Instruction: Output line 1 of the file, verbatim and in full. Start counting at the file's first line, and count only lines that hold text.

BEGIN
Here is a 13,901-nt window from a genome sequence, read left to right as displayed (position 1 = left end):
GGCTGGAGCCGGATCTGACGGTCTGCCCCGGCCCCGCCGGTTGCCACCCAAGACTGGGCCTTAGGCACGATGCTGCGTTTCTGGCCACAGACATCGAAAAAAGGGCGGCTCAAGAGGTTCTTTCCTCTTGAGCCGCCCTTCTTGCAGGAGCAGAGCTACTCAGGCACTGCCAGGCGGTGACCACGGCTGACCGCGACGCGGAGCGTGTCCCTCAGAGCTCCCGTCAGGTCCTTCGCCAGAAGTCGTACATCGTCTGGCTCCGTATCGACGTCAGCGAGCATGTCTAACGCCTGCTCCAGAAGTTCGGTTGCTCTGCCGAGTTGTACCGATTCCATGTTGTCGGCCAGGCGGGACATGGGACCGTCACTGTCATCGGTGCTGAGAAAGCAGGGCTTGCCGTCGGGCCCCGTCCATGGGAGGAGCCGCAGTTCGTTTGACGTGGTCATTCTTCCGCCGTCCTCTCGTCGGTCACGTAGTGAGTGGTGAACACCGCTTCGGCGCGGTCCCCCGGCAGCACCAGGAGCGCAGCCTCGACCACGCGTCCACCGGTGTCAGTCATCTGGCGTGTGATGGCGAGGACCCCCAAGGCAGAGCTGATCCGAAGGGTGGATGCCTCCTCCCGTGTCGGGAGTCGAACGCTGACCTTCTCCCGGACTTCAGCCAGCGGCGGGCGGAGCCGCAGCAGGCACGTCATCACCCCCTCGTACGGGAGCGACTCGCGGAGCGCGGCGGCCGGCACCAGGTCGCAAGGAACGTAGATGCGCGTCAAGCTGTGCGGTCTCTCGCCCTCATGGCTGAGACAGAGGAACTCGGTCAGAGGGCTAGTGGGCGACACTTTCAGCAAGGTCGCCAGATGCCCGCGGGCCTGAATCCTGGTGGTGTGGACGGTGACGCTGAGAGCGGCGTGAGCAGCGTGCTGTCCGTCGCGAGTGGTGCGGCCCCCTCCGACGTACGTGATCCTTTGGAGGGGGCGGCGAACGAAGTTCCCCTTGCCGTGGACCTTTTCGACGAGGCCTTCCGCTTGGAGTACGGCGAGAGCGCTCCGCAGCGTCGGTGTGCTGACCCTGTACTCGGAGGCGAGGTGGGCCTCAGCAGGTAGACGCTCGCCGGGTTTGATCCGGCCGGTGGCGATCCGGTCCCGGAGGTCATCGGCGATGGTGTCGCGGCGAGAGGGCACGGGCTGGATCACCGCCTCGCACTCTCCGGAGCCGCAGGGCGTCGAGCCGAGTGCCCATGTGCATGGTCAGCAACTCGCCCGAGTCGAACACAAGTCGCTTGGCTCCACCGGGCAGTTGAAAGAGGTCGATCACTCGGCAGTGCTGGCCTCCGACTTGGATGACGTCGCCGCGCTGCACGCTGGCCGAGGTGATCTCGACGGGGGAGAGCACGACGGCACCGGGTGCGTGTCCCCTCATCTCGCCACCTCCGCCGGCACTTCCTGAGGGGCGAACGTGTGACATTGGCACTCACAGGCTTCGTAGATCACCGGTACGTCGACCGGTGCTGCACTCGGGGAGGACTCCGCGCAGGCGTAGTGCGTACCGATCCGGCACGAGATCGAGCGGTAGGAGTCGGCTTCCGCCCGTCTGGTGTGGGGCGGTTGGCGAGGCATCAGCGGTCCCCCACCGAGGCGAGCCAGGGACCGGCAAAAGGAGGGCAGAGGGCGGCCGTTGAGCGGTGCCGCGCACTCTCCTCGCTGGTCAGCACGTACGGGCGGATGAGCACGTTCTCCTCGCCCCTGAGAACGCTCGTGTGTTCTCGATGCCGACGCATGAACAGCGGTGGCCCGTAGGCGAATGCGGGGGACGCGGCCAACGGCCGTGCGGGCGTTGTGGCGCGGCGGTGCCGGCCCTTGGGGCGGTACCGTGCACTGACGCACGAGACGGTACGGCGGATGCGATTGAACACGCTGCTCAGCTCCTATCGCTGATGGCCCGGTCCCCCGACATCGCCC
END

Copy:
Here is a 13,901-nt window from a genome sequence, read left to right as displayed (position 1 = left end):